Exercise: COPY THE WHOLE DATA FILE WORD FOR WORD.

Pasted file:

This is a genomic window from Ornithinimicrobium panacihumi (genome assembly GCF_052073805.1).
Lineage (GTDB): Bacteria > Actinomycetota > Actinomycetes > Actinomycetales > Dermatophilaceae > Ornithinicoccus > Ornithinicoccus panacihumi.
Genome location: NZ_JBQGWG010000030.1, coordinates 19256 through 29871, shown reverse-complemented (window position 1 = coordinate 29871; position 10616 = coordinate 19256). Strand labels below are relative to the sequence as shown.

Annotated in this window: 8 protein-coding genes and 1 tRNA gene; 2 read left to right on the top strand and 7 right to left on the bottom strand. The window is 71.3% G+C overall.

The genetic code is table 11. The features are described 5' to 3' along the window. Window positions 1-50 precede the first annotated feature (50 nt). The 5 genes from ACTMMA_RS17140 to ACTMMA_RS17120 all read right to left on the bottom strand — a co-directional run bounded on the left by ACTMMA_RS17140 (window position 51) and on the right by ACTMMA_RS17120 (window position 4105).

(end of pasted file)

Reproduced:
This is a genomic window from Ornithinimicrobium panacihumi (genome assembly GCF_052073805.1).
Lineage (GTDB): Bacteria > Actinomycetota > Actinomycetes > Actinomycetales > Dermatophilaceae > Ornithinicoccus > Ornithinicoccus panacihumi.
Genome location: NZ_JBQGWG010000030.1, coordinates 19256 through 29871, shown reverse-complemented (window position 1 = coordinate 29871; position 10616 = coordinate 19256). Strand labels below are relative to the sequence as shown.

Annotated in this window: 8 protein-coding genes and 1 tRNA gene; 2 read left to right on the top strand and 7 right to left on the bottom strand. The window is 71.3% G+C overall.

The genetic code is table 11. The features are described 5' to 3' along the window. Window positions 1-50 precede the first annotated feature (50 nt). The 5 genes from ACTMMA_RS17140 to ACTMMA_RS17120 all read right to left on the bottom strand — a co-directional run bounded on the left by ACTMMA_RS17140 (window position 51) and on the right by ACTMMA_RS17120 (window position 4105).